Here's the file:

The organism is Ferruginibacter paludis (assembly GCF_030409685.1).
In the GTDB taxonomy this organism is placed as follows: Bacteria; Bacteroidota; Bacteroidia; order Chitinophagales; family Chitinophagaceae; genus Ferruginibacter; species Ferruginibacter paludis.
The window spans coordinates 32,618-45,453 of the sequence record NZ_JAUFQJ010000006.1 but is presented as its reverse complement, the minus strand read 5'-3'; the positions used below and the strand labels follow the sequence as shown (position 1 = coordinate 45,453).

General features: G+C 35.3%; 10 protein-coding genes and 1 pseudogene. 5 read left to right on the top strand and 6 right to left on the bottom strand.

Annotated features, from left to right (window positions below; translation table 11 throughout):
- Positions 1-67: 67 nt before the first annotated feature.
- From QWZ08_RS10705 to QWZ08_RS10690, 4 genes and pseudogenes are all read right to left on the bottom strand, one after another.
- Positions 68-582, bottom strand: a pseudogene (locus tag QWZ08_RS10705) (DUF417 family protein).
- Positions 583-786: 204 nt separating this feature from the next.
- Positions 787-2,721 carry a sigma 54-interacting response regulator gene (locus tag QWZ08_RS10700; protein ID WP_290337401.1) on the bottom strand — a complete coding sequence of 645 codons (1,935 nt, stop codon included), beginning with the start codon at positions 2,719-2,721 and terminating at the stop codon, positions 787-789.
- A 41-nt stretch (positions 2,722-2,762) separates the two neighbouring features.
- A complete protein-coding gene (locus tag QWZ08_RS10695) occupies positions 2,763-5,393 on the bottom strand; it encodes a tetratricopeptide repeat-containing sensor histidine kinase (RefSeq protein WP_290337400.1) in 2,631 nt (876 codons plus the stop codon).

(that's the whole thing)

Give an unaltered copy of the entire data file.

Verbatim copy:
The organism is Ferruginibacter paludis (assembly GCF_030409685.1).
In the GTDB taxonomy this organism is placed as follows: Bacteria; Bacteroidota; Bacteroidia; order Chitinophagales; family Chitinophagaceae; genus Ferruginibacter; species Ferruginibacter paludis.
The window spans coordinates 32,618-45,453 of the sequence record NZ_JAUFQJ010000006.1 but is presented as its reverse complement, the minus strand read 5'-3'; the positions used below and the strand labels follow the sequence as shown (position 1 = coordinate 45,453).

General features: G+C 35.3%; 10 protein-coding genes and 1 pseudogene. 5 read left to right on the top strand and 6 right to left on the bottom strand.

Annotated features, from left to right (window positions below; translation table 11 throughout):
- Positions 1-67: 67 nt before the first annotated feature.
- From QWZ08_RS10705 to QWZ08_RS10690, 4 genes and pseudogenes are all read right to left on the bottom strand, one after another.
- Positions 68-582, bottom strand: a pseudogene (locus tag QWZ08_RS10705) (DUF417 family protein).
- Positions 583-786: 204 nt separating this feature from the next.
- Positions 787-2,721 carry a sigma 54-interacting response regulator gene (locus tag QWZ08_RS10700; protein ID WP_290337401.1) on the bottom strand — a complete coding sequence of 645 codons (1,935 nt, stop codon included), beginning with the start codon at positions 2,719-2,721 and terminating at the stop codon, positions 787-789.
- A 41-nt stretch (positions 2,722-2,762) separates the two neighbouring features.
- A complete protein-coding gene (locus tag QWZ08_RS10695) occupies positions 2,763-5,393 on the bottom strand; it encodes a tetratricopeptide repeat-containing sensor histidine kinase (RefSeq protein WP_290337400.1) in 2,631 nt (876 codons plus the stop codon).